Cecilia, Countess of Walrafen, in 1824 'newly possessed of a most fashionable villa in Park Crescent,' has involved herself in charity work. Walking in the Park with her maid, she is ruminating on a recent death in childbirth at the mission she has helped establish.

'Slowly, Cecilia resumed walking, turning away from the towpath to cross the wide expanse of grass which lay between the canal and her front door. "Tell me, Etta, how in God's name does it happen?" Equivocally, Etta shrugged her narrow shoulders. "Wrong time o' the month, and the poor goose forgot her sponges, most likely." Cecilia looked at her strangely. "Her what?" Across the grass, two dapper young gentlemen were approaching, their tall beaver hats nearly touching as they bent low in conversation. Ignoring them, Cecilia turned to Etta. She was stunned to see the maid blushing...The approaching men were much closer now, but in her discomfiture, Etta apparently did not see them. "Gawd, m'lady!" she squawked, "Sponges! To keep from 'aving a child." On the path ahead, one of the young men burst into a giggle, but struggled valiantly to conceal it behind an elegant kidskin glove' (p.167).

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Look At It This Way. 1990. Picador/Pan, 1991.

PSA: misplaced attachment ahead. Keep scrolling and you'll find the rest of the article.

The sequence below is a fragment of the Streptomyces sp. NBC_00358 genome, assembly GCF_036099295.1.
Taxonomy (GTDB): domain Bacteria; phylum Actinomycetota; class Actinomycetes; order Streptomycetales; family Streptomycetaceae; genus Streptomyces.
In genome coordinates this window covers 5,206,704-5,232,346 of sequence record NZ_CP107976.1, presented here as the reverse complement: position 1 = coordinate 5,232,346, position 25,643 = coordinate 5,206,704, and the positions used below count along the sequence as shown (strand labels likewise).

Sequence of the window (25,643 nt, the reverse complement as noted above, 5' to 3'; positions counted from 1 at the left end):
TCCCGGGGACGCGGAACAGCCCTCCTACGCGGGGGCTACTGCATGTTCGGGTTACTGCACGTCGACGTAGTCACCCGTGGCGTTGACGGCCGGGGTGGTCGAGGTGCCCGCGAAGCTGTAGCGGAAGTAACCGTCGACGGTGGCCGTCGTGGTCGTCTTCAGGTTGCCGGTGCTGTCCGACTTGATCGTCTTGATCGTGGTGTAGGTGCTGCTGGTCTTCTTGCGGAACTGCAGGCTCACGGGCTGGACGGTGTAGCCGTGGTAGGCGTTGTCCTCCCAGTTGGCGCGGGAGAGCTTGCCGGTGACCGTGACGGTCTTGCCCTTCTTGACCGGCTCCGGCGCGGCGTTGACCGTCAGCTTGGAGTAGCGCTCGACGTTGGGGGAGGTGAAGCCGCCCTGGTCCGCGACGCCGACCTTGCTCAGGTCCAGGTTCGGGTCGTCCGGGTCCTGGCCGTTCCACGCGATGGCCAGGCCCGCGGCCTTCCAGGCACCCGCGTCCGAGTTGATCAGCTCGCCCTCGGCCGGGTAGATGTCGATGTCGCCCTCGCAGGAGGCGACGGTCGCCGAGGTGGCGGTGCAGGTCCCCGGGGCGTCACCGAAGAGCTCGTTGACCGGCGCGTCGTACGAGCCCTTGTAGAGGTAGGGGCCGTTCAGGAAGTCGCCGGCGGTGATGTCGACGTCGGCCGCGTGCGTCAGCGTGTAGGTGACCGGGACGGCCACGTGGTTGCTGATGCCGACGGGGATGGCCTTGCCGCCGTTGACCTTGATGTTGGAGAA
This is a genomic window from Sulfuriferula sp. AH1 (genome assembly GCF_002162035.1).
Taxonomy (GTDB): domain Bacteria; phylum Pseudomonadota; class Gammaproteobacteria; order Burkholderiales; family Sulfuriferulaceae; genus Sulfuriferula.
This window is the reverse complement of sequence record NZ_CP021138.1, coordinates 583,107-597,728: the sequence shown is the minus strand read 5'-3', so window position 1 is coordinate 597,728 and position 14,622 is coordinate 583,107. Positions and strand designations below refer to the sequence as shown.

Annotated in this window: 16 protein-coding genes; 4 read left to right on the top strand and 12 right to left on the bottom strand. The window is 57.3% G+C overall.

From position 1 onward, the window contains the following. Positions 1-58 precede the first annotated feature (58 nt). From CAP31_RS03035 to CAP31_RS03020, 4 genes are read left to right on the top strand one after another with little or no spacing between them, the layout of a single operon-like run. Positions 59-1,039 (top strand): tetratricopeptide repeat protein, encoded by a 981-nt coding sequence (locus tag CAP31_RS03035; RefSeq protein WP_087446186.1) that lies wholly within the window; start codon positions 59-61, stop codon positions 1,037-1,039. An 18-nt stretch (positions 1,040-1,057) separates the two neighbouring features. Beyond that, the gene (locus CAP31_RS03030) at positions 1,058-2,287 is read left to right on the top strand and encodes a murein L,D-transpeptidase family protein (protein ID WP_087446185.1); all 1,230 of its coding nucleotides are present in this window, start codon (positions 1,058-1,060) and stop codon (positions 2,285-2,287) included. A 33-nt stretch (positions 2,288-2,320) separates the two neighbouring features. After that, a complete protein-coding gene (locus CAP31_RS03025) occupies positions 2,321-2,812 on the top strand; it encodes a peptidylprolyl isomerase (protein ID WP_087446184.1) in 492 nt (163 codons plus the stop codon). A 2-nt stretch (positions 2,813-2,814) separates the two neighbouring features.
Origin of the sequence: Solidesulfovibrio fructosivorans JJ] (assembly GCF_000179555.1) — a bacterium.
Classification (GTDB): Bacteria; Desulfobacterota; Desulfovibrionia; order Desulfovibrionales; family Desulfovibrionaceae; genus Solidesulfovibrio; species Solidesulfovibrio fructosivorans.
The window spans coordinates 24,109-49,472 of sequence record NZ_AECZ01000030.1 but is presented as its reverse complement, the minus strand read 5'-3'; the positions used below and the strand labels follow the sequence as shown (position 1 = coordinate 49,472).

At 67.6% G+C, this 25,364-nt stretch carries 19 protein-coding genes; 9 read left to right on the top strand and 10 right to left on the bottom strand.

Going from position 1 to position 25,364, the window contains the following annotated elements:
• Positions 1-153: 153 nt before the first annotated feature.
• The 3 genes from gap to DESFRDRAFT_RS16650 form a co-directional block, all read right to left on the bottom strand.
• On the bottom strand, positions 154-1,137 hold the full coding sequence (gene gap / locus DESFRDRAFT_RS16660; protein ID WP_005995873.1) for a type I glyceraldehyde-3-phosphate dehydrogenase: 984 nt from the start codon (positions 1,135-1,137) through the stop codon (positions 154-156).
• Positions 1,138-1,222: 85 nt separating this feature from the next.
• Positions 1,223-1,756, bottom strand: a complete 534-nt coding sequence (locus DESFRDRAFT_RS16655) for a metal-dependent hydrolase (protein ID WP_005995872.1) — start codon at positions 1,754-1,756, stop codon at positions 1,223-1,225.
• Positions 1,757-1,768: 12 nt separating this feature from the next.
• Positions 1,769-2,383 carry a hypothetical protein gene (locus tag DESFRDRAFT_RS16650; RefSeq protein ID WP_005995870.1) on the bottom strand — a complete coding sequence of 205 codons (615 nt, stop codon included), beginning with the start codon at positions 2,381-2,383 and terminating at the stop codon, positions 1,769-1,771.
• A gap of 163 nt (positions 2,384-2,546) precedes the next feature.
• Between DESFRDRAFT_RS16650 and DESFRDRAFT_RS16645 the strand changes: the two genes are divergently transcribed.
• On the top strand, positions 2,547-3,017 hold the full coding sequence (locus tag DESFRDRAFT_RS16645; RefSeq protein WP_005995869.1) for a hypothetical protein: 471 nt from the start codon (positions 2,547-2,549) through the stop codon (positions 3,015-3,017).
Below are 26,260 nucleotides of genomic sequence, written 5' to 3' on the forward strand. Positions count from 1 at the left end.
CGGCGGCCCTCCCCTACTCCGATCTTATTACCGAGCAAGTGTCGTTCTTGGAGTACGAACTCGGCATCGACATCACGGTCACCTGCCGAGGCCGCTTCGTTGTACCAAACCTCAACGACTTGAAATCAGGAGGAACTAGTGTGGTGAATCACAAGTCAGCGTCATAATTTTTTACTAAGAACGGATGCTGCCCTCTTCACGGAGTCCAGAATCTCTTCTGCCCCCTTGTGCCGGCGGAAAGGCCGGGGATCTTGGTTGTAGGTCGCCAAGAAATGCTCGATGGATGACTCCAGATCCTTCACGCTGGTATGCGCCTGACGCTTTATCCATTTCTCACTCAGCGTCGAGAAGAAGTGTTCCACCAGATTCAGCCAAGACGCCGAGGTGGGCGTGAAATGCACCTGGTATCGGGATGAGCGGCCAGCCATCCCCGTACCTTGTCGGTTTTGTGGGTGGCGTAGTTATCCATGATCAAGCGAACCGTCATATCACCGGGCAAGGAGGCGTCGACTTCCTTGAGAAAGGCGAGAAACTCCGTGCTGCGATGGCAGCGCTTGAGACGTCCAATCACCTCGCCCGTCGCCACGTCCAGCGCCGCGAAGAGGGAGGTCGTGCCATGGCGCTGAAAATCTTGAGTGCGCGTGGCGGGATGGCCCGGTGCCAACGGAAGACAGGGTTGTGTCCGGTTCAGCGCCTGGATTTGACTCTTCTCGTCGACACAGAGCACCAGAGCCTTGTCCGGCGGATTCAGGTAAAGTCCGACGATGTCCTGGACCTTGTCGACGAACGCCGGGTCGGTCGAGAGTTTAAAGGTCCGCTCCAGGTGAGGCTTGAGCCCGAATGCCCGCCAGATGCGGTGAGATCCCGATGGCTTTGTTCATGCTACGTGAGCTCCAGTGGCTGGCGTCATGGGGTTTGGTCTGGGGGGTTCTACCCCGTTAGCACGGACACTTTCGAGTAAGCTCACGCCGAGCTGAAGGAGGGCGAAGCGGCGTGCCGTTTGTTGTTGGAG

'The two men sat in the cab of the truck, waiting for the traffic on the Outer Circle to ease. From time to time they could feel the heavy, uneasy movements of the lion rocking the whole truck. The truck was backed right up against a temporary fence on to the park itself. After perhaps an hour, the driver climbed out of the cab with a pair of bolt cutters and cut through the fence immediately behind the truck' (p.263-264).

Chaka is being returned to the park after four weeks in captivity at a chicken farm. Prior to the abduction there have been frequent visits to the zoo by a journalist hoping to set up a confrontation between Chaka and a former lion-tamer. 'I watched [the lion] through the keeper's observation window. Round and round he walked, looking beyond the children in nylon parkas, beyond the goat mountain, beyond the mosque. Nothing within hundreds of yards interested him' (p.45).